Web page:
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. Last Updated: 07/27/2016

Strasbourg Court Will Rule on Moscow Judge

The European Court of Human Rights on Thursday will issue a ruling on a Moscow judge who was dismissed after publicly complaining about constant political pressure on the city's judiciary, a court spokeswoman said.

The court has decided by a narrow margin to uphold Olga Kudeshkina's claim that her dismissal constituted a violation of the freedom of expression, Kommersant and Vremya Novostei reported Wednesday.

The court spokeswoman refused to comment on the reports and merely confirmed that a decision had been made. "The ruling will be published together with a press release Thursday," the spokeswoman, Kristina Pencheva-Malinowski, said by telephone from Strasbourg.

Kudeshkina was disqualified from serving as a judge in 2004 after she refused to rule in favor of prosecutors in the case of Pavel Zaitsev, an Interior Ministry investigator who headed a fraud probe connected to the Tri Kita furniture store.

In interviews at the time, Kudeshkina stated that judges were under constant pressure from their superiors and that in Zaitsev's case the Moscow City Court's chief judge, Olga Yegorova, had summoned her to her office to make it clear what ruling was expected. Yegorova remains the head of the city court.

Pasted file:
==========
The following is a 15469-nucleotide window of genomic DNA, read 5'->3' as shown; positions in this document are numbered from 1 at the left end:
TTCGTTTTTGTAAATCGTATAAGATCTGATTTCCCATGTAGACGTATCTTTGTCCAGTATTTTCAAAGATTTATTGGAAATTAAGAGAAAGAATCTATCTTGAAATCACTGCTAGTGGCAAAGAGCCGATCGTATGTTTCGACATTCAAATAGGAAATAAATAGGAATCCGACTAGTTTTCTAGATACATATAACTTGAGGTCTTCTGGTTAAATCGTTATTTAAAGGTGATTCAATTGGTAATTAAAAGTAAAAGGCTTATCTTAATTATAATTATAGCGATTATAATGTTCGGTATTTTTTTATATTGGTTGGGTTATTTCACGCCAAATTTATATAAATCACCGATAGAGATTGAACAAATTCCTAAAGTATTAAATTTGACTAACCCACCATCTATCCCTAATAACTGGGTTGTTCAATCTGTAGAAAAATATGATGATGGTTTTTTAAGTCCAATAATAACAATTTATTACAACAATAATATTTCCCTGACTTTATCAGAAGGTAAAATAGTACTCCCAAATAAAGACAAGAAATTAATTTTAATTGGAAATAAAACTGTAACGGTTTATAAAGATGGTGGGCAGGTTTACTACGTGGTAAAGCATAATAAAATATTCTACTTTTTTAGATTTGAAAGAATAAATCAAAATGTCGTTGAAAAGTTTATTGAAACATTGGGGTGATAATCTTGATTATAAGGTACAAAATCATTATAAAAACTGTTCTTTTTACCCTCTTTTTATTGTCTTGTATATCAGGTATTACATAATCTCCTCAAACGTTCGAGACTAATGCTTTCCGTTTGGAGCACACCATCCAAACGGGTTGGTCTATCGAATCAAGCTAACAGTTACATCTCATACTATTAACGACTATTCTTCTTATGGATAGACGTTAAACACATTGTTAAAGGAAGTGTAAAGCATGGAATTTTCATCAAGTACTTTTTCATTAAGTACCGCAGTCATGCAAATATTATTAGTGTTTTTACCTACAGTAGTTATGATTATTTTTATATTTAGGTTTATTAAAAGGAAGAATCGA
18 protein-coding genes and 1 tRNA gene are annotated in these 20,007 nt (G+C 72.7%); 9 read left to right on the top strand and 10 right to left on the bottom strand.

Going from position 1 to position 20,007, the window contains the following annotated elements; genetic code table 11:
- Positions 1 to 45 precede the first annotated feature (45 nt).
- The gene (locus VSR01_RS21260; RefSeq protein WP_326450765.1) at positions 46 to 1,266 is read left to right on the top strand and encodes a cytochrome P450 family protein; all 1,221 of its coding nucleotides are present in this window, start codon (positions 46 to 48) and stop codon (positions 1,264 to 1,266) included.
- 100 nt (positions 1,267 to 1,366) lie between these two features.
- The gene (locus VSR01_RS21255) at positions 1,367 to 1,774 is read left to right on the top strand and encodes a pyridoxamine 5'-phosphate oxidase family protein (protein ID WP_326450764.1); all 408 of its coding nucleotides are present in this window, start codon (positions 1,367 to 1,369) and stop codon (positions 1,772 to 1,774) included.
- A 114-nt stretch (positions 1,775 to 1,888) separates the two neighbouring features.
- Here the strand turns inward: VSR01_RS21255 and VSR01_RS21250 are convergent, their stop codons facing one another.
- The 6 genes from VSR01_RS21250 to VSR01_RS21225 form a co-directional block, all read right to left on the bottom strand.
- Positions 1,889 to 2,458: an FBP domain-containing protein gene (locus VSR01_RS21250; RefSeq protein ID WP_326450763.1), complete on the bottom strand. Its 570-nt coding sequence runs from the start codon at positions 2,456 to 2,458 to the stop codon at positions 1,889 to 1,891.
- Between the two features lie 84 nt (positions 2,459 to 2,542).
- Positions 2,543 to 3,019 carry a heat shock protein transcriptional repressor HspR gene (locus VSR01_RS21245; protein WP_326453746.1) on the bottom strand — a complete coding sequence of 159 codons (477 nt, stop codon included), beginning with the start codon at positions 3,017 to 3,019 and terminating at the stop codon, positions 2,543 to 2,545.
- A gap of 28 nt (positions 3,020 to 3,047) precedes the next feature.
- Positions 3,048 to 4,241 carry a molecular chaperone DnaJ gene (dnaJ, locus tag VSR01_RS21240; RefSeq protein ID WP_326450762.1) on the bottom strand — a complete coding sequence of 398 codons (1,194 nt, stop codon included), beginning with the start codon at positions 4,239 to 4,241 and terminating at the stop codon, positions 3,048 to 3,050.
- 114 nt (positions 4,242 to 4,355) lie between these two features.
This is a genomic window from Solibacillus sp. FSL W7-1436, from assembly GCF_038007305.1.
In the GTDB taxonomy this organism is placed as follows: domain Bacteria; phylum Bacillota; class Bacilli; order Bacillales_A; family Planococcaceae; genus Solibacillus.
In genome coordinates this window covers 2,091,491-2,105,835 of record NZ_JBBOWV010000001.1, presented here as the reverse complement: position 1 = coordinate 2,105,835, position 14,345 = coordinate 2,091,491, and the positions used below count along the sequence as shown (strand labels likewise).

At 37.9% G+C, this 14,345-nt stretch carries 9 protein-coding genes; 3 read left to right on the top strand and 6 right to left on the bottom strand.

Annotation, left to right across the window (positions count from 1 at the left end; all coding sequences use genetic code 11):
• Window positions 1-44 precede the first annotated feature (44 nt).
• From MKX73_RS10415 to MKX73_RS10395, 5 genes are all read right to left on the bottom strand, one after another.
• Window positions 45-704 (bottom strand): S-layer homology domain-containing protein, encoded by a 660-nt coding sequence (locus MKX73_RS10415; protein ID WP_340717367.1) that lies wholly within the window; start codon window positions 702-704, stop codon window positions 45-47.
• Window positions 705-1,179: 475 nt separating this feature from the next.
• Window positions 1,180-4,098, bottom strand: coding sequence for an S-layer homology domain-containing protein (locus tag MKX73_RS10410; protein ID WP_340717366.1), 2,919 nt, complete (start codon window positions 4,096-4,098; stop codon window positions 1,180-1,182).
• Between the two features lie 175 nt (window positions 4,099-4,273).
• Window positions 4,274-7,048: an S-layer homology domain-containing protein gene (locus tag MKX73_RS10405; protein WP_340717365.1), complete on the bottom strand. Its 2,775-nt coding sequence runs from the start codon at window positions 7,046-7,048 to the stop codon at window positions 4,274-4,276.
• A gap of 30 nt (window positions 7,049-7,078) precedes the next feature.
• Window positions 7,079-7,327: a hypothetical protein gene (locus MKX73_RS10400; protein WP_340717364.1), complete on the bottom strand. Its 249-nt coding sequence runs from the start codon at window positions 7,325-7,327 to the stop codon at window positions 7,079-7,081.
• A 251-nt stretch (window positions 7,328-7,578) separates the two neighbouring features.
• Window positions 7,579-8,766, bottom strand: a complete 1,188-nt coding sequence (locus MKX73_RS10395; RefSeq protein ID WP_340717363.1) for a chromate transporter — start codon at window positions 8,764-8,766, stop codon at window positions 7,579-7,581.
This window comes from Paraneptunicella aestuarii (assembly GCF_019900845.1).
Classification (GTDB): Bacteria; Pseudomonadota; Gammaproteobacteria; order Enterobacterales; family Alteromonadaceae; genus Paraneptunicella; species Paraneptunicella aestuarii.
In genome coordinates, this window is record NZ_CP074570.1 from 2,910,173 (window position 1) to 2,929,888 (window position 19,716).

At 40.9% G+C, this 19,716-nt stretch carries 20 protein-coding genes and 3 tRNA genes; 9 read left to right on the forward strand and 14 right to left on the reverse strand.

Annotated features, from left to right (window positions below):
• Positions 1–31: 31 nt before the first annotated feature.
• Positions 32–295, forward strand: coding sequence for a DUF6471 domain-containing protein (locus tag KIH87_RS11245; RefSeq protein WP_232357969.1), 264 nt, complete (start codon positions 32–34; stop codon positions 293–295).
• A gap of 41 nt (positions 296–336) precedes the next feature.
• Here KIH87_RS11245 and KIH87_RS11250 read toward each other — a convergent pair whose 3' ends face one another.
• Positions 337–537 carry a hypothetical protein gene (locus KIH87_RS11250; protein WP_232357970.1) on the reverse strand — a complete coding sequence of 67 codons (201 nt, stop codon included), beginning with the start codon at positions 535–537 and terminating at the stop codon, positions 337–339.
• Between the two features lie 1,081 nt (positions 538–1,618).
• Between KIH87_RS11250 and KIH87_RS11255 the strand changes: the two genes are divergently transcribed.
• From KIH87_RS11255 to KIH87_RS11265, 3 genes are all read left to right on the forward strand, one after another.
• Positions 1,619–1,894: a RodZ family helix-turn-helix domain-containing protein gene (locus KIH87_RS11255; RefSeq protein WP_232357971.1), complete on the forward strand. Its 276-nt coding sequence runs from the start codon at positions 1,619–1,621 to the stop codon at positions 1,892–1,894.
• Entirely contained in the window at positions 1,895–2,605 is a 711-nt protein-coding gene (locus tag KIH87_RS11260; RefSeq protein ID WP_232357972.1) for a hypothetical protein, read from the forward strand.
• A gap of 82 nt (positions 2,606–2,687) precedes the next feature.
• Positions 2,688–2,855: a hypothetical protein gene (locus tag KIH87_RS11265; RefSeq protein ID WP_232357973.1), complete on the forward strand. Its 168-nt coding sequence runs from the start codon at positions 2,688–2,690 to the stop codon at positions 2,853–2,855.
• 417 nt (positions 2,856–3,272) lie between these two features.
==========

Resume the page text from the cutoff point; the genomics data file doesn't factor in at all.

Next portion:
The Strasbourg court's decision was made by a narrow margin of 4-3 and only after a judge from Azerbaijan was replaced, the two newspapers reported, citing anonymous sources in the court's secretariat.

A preliminary hearing in December ended with a 3-4 vote against upholding Kudeshkina's complaint, the reports said.

But at the final hearing on Feb. 5, Judge Khanlar Gadzhiev, who in December voted against Kudeshkina, was in his native Baku and could not attend. The judge who replaced him voted in Kudeshkina's favor, tipping the overall result, Kommersant said.

Kudeshkina and her lawyers were unavailable for comment Thursday but announced that they would hold a news conference Thursday afternoon in Moscow.

The court has frequently ruled against Russia in the past, including a decision last month to accept a complaint from former Yukos managers. As a signatory of the European Convention on Human Rights, Russia is obliged to accept the court's ruling.

But human rights groups point out that the government has in the past paid damages ordered by the court without addressing fundamental issues.

"These damages really are not central but symbolical. The court's raison d'etre is to show up systemic failures when it comes to implementing the Human Rights Convention," said Friederike Behr, a researcher with Amnesty International's Moscow bureau.